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The Centers for Disease Control and Prevention recently warned that emergency rooms (ERs) should be alert for incoming patients contaminated with chemicals resulting from self-inflicted contamination, industrial incidents, and terrorist events.
To protect health care workers caring for these patients, the CDC recommended the following measures:
Depending on the extent of the contamination, health care workers caring for chemically contaminated patients should use level C protection (i.e., full face mask and powered/nonpowered canister/cartridge filtration respirator) or level B protection (i.e., supplied air respirator or self-contained breathing apparatus).
The type of canister/cartridge should be appropriate to the agent; if the agent cannot be identified, an organic vapor/HEPA filter is recommended.
To prevent dermal absorption, chemical barrier protection appropriate to the contaminant is needed. Latex medical gloves are of little protection against many chemicals. In addition to the need for surface decontamination of patients, body fluids also must be contained to prevent dermal and inhalation exposure. To limit distant spread of the contaminant, the ER’s ventilation exhaust should be directed away from the hospital’s main ventilation system.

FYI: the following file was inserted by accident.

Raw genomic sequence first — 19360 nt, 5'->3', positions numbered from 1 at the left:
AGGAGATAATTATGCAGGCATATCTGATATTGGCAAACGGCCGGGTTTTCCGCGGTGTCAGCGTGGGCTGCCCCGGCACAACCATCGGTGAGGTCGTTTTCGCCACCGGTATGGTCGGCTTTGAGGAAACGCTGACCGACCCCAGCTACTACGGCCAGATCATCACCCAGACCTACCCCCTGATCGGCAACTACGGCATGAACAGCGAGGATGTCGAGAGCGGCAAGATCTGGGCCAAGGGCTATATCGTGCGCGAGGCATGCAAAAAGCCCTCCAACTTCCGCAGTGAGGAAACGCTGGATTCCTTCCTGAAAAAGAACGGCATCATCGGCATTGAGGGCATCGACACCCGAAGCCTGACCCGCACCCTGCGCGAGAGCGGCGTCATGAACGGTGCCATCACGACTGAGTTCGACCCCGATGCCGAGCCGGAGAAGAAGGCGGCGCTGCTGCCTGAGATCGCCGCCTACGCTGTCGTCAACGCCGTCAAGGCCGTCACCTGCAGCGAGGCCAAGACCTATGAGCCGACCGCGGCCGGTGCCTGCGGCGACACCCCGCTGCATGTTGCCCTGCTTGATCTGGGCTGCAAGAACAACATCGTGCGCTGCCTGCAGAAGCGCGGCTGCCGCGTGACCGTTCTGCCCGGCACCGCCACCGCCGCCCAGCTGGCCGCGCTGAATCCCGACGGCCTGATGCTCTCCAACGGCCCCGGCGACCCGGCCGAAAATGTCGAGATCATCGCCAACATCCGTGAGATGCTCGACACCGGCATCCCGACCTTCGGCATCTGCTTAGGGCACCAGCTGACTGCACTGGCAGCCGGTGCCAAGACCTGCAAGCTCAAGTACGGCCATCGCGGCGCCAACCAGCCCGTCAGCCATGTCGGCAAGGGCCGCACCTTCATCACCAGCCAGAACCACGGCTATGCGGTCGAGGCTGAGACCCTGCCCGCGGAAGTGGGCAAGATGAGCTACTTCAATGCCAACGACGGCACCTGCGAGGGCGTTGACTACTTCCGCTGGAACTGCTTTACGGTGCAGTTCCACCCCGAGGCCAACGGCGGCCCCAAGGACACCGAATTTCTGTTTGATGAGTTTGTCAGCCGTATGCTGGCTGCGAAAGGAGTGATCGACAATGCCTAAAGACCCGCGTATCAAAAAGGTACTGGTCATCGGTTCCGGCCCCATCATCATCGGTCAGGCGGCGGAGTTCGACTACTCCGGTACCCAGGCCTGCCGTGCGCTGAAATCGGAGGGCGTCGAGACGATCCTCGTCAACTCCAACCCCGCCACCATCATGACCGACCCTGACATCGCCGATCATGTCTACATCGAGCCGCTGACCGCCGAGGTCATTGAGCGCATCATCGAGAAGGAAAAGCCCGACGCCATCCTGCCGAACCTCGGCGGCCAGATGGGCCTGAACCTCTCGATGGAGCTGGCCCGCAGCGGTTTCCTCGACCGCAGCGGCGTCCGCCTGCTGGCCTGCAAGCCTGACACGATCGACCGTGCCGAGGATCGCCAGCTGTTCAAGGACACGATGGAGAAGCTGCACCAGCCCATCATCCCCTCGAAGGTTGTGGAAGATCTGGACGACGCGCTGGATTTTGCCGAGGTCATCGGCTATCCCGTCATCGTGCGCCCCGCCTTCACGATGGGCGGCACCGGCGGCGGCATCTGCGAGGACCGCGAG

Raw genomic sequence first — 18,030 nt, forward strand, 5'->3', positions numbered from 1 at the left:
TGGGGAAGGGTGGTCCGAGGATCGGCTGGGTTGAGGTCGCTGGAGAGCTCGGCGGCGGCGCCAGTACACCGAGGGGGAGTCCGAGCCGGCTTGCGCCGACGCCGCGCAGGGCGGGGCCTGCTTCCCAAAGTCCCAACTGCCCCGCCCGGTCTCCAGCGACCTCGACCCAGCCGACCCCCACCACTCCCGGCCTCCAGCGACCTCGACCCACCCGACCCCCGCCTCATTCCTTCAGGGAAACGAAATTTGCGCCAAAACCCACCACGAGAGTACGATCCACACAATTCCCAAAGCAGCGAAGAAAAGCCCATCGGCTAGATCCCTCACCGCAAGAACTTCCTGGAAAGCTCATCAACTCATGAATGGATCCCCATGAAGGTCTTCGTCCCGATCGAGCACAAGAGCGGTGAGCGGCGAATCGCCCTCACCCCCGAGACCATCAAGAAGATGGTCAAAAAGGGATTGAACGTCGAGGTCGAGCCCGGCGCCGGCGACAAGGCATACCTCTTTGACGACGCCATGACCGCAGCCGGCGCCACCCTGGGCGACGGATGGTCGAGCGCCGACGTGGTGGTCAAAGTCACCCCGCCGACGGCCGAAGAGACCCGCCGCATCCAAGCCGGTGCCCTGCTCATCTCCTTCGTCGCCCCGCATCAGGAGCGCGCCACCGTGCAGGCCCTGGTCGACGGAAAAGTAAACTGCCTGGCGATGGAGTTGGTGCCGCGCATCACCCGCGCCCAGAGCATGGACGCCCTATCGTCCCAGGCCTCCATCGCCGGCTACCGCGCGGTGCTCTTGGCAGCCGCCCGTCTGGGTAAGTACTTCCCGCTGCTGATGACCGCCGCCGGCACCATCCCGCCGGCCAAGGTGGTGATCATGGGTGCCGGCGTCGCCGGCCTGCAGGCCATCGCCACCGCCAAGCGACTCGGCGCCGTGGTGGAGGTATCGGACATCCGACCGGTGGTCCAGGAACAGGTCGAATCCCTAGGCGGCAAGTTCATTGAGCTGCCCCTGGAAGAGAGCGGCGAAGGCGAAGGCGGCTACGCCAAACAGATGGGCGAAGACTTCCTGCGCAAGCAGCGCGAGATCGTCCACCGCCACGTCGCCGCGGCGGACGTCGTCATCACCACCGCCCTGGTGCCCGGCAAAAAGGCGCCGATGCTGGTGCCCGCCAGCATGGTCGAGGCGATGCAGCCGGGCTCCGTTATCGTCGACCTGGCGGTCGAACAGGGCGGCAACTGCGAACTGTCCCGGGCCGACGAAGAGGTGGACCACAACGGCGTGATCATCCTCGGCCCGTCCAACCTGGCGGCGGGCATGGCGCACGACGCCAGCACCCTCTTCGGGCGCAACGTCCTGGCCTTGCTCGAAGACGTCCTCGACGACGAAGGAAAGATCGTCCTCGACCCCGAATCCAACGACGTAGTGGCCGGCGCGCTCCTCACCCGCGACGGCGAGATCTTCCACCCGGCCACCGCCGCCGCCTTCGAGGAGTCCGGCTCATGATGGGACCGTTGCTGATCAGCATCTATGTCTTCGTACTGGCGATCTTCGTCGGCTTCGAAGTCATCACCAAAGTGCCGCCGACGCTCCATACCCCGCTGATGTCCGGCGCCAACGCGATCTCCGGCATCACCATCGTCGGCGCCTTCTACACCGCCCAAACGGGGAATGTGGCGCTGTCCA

ERs should adhere to existing guidelines and decontamination protocols, train staff in the use of PPE, and maintain adequate quantities of antidotes.
If sufficient quantities of antidote are not available, the National Pharmaceutical Stockpile at CDC maintains a mechanism to procure and deliver large quantities of pharmaceuticals to state health departments within 12 hours.
Coordination among health care facilities, poison centers, and state and local health departments could provide surveillance of a chemical agent release, facilitate the expeditious procurement of supplies from outside sources, protect health care workers, and inform the public about contaminants.
1. Centers for Disease Control and Prevention. Noso-comial poisoning associated with emergency department treatment of organophosphate toxicity -- Georgia, 2000. MMWR 2001; 49:1,156-1,158